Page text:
The murder by a drone of a Taliban leader conducting peace negotiations with Islamabad has caused widespread protests in Pakistan. Fearing for the lives of its truckers, the U.S. has stopped the export of U.S. military cargo from Afghanistan through Pakistan. The U.S. denies that the use of drones is a violation of the international law.
According to the Pentagon, the protests that have unfolded in Pakistan after November 1st killing by a drone of the leader of Tehreek-e-Taliban Pakistan (TTP) Hakimullah Mehsud, the truck drivers working under a contract with the U.S. Armed Forces were threatened. The spokesman of the military department Mark Wright expressed hope that the export of goods on this route would be resumed in the near future. The Pakistani port of Karachi held about 60 percent of all goods exported from Afghanistan during the withdrawal of the U.S. troops. Wright said that the U.S. had other options for moving equipment, including through the so -called Northern Distribution Route through Russia and Central Asia, but they were significantly more expensive.
This is not the first case of suspension of this transit. The first suspension was initiated by the Pakistani government between November 2011 and June 2012. The government demanded an apology from Washington for the fact that NATO helicopters have mistakenly fired on a Pakistani border checkpoint. The incident was resolved after lengthy diplomatic negotiations. The Americans justified the bombing with the desire to deal with the activists of the Taliban and al - Qaeda, but at the same time negotiated with the Taliban in Doha. Perhaps they do not like that Pakistan does it, too, as there is no other explanation for the murder of Mehsud. Islamabad has issued a statement condemning the killing, saying that such attacks were a violation of the sovereignty and territorial integrity of Pakistan.
Condemnation by Pakistan is nothing new for the United States. The SWAT operation to eliminate Osama bin Laden in this country has put the world on the brink of nuclear war and eliminated the alliance between the two countries. The U.S. is not concerned about the condemnation by the homegrown human rights organizations. A month ago, Human Rights Watch and Amnesty International released their reports, accusing the U.S. in violation of the international law.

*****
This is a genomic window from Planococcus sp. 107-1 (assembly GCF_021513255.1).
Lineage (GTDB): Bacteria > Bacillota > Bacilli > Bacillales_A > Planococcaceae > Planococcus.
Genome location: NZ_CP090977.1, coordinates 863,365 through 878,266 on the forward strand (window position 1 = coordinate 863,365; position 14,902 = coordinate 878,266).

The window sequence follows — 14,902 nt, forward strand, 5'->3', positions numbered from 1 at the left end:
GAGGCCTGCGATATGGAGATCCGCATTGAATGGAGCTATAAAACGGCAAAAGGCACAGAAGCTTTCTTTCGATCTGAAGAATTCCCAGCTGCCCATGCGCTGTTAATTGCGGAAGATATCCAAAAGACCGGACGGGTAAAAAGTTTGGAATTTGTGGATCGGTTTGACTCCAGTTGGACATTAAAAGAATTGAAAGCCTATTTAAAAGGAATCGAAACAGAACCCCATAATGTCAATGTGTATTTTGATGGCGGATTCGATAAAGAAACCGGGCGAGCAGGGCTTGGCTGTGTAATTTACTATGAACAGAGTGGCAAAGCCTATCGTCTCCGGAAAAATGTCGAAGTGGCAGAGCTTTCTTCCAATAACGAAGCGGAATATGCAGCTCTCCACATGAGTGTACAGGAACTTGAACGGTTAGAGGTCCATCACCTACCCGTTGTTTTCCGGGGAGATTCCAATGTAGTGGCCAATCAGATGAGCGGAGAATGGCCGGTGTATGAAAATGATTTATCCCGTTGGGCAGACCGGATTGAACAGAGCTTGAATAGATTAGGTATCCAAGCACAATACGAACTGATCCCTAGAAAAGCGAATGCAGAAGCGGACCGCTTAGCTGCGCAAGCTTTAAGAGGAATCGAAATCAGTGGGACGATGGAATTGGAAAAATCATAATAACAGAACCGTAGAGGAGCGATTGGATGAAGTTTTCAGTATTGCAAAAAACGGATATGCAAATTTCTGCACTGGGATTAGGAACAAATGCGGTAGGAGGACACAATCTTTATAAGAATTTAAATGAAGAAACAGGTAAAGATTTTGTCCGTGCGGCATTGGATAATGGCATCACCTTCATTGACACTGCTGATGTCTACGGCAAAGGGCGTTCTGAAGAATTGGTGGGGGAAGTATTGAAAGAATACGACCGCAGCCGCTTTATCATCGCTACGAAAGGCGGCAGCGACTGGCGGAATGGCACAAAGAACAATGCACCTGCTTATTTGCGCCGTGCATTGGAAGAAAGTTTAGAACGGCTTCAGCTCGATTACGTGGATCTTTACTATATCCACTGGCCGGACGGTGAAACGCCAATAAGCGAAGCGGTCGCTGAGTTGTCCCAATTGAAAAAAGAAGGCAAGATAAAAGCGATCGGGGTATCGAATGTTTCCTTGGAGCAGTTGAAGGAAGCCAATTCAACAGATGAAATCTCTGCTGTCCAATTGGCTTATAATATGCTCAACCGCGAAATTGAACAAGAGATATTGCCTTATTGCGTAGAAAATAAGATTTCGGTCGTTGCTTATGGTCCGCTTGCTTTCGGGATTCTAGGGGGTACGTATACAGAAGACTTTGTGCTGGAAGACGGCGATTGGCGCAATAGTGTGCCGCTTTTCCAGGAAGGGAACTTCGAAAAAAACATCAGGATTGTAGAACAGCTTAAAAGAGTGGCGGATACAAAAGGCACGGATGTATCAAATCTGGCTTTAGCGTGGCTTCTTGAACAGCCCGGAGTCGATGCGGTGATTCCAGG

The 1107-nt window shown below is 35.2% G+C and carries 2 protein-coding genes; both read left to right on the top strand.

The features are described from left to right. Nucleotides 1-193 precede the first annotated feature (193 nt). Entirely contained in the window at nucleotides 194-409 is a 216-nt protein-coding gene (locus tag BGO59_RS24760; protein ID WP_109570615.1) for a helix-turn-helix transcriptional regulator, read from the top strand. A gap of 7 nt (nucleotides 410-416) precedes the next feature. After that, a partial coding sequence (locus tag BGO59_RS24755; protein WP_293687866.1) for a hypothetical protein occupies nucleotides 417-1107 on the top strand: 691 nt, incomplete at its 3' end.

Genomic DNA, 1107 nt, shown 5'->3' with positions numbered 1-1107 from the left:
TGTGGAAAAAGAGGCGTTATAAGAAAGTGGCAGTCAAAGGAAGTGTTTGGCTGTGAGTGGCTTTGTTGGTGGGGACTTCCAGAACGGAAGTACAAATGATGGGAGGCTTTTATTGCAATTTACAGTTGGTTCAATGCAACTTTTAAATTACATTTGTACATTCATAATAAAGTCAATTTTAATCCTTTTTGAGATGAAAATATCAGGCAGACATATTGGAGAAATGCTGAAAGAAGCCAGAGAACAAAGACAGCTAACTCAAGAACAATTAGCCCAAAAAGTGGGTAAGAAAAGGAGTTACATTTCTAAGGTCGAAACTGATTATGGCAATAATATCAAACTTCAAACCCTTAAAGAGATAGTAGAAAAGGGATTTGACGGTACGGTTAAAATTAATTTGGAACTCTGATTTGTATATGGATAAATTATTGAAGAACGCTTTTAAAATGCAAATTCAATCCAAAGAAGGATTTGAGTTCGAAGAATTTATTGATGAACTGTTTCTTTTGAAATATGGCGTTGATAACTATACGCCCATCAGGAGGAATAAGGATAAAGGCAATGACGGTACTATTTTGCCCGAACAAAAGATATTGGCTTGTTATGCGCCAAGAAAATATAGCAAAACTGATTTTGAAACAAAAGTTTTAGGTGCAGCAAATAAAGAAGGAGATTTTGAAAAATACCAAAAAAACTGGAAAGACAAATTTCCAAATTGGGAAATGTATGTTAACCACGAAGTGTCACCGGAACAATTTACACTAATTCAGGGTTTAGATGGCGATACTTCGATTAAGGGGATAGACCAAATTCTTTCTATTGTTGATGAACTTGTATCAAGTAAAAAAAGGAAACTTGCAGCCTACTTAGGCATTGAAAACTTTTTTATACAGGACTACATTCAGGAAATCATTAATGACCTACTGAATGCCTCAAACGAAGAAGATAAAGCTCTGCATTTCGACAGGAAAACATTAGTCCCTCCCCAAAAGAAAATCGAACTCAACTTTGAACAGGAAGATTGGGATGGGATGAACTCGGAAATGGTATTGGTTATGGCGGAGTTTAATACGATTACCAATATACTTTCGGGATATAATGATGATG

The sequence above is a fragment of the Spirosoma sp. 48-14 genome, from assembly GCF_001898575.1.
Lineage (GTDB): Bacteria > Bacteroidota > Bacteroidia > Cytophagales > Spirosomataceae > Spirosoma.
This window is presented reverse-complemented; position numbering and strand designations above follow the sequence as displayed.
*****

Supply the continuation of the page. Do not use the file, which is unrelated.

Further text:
Amnesty International has examined nine drone strikes in Pakistan last year and this year. During these raids 29 civilians were killed. Human Rights Watch examined similar operations in Yemen. There, according to the organization, from 2009 to 2013, 57 civilians were killed. Most of those killed were civilians, but membership in a terrorist organization, as well as participation in attacks against the United States are not grounds for murder using drone strikes under international law, the authors of the reports concluded.
The White House spokesman Jay Carney said that they considered the details of these reports, and strongly disagreed that the international law has been violated. According to him, the strikes were consistent with the values and policies of the United States and were carried out in accordance with all applicable laws. Carney must have not read the report, because it says that the U.S. killed militants when they could have been captured alive. The Americans also attacked the people who were trying to rescue the wounded in the initial attack. Carney assured that the U.S. military chose the methods of dealing with terrorists that had minimal impact on the civilian population. Before the application of the U.S. Air Force airstrike, the military were "almost sure" that civilians would not be affected. Carney said that the need to avoid civilian casualties was one of the elements of planning and implementation of the operation.
The issues with Pakistan may greatly harm the U.S. withdrawal plan and make it completely withdraw the forces (46,000 troops), without leaving the planned 10,000 contingent. Afghan President Hamid Karzai has not yet signed a bilateral agreement with the United States about building the relationship after 2014. The U.S. and NATO have warned that if Karzai does not sign it soon, Washington and NATO would withdraw the entire contingent. Then there was another threat. NATO officials have warned that failure to sign the agreement could jeopardize the funding for Afghan security forces because there will be no confidence in the intended use of the allocated funds.
The U.S. administration justifies its actions against "international terrorism" with the support of the Americans. According to a recent survey by PEW, approximately 80 percent confidently approve these efforts, including bombings with the use of drones. But drones are widely used in the United States as well. In light of recent revelations of Snowden, the discontent with the violations of privacy has been growing in the American society. Virginia has introduced a two-year moratorium on any use of drones in its airspace. The Seattle police, under pressure from the public was forced to abandon the use of UAVs in rescue operations. What would the Americans say when these drones start killing them? This is real. U.S. President Barack Obama on February 5 of this year proposed to use drones against U.S. citizens suspected of terrorism. In the meantime, the U.S. is training on the Taliban.
Russian President Vladimir Putin said that there was no threat whatsoever in connection with the incident at a military training ground near the city of Severodvinsk
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